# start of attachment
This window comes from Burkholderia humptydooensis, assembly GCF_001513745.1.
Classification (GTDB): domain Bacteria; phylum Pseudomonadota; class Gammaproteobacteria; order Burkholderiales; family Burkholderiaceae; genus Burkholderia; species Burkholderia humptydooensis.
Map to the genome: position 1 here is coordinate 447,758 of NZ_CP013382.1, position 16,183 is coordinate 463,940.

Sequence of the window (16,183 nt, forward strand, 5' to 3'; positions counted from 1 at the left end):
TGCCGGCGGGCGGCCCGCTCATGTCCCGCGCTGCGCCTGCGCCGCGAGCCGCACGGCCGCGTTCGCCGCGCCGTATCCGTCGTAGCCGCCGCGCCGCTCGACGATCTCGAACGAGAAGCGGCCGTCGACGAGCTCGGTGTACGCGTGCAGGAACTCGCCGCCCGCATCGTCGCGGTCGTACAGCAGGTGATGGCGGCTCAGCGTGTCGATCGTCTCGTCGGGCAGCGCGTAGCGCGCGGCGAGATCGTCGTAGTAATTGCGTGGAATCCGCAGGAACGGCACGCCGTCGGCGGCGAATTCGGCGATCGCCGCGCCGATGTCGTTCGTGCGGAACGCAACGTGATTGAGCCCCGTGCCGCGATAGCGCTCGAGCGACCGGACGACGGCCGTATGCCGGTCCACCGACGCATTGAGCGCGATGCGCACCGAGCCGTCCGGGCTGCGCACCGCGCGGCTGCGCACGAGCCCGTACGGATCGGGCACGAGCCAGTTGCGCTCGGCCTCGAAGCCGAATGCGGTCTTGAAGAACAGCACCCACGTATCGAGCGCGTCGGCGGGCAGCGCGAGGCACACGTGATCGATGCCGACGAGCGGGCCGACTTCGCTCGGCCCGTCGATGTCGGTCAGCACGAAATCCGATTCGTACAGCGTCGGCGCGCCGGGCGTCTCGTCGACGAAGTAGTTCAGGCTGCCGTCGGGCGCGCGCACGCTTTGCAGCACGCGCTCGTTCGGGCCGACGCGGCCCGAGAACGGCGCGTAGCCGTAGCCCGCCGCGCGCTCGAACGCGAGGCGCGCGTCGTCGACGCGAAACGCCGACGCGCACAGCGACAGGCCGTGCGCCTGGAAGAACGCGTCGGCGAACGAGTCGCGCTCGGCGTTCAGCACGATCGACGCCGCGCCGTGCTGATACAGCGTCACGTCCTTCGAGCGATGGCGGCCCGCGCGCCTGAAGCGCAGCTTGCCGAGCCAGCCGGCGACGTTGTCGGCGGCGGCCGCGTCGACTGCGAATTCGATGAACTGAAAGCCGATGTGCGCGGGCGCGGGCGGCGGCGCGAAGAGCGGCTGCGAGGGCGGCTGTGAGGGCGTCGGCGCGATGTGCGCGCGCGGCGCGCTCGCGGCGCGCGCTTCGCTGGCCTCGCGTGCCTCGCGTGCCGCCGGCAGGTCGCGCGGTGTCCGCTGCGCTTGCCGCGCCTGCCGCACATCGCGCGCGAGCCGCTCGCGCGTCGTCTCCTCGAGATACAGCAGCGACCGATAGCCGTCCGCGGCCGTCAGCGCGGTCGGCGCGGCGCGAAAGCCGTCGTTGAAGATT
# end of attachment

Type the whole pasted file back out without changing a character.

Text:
This window comes from Burkholderia humptydooensis, assembly GCF_001513745.1.
Classification (GTDB): domain Bacteria; phylum Pseudomonadota; class Gammaproteobacteria; order Burkholderiales; family Burkholderiaceae; genus Burkholderia; species Burkholderia humptydooensis.
Map to the genome: position 1 here is coordinate 447,758 of NZ_CP013382.1, position 16,183 is coordinate 463,940.

Sequence of the window (16,183 nt, forward strand, 5' to 3'; positions counted from 1 at the left end):
TGCCGGCGGGCGGCCCGCTCATGTCCCGCGCTGCGCCTGCGCCGCGAGCCGCACGGCCGCGTTCGCCGCGCCGTATCCGTCGTAGCCGCCGCGCCGCTCGACGATCTCGAACGAGAAGCGGCCGTCGACGAGCTCGGTGTACGCGTGCAGGAACTCGCCGCCCGCATCGTCGCGGTCGTACAGCAGGTGATGGCGGCTCAGCGTGTCGATCGTCTCGTCGGGCAGCGCGTAGCGCGCGGCGAGATCGTCGTAGTAATTGCGTGGAATCCGCAGGAACGGCACGCCGTCGGCGGCGAATTCGGCGATCGCCGCGCCGATGTCGTTCGTGCGGAACGCAACGTGATTGAGCCCCGTGCCGCGATAGCGCTCGAGCGACCGGACGACGGCCGTATGCCGGTCCACCGACGCATTGAGCGCGATGCGCACCGAGCCGTCCGGGCTGCGCACCGCGCGGCTGCGCACGAGCCCGTACGGATCGGGCACGAGCCAGTTGCGCTCGGCCTCGAAGCCGAATGCGGTCTTGAAGAACAGCACCCACGTATCGAGCGCGTCGGCGGGCAGCGCGAGGCACACGTGATCGATGCCGACGAGCGGGCCGACTTCGCTCGGCCCGTCGATGTCGGTCAGCACGAAATCCGATTCGTACAGCGTCGGCGCGCCGGGCGTCTCGTCGACGAAGTAGTTCAGGCTGCCGTCGGGCGCGCGCACGCTTTGCAGCACGCGCTCGTTCGGGCCGACGCGGCCCGAGAACGGCGCGTAGCCGTAGCCCGCCGCGCGCTCGAACGCGAGGCGCGCGTCGTCGACGCGAAACGCCGACGCGCACAGCGACAGGCCGTGCGCCTGGAAGAACGCGTCGGCGAACGAGTCGCGCTCGGCGTTCAGCACGATCGACGCCGCGCCGTGCTGATACAGCGTCACGTCCTTCGAGCGATGGCGGCCCGCGCGCCTGAAGCGCAGCTTGCCGAGCCAGCCGGCGACGTTGTCGGCGGCGGCCGCGTCGACTGCGAATTCGATGAACTGAAAGCCGATGTGCGCGGGCGCGGGCGGCGGCGCGAAGAGCGGCTGCGAGGGCGGCTGTGAGGGCGTCGGCGCGATGTGCGCGCGCGGCGCGCTCGCGGCGCGCGCTTCGCTGGCCTCGCGTGCCTCGCGTGCCGCCGGCAGGTCGCGCGGTGTCCGCTGCGCTTGCCGCGCCTGCCGCACATCGCGCGCGAGCCGCTCGCGCGTCGTCTCCTCGAGATACAGCAGCGACCGATAGCCGTCCGCGGCCGTCAGCGCGGTCGGCGCGGCGCGAAAGCCGTCGTTGAAGATT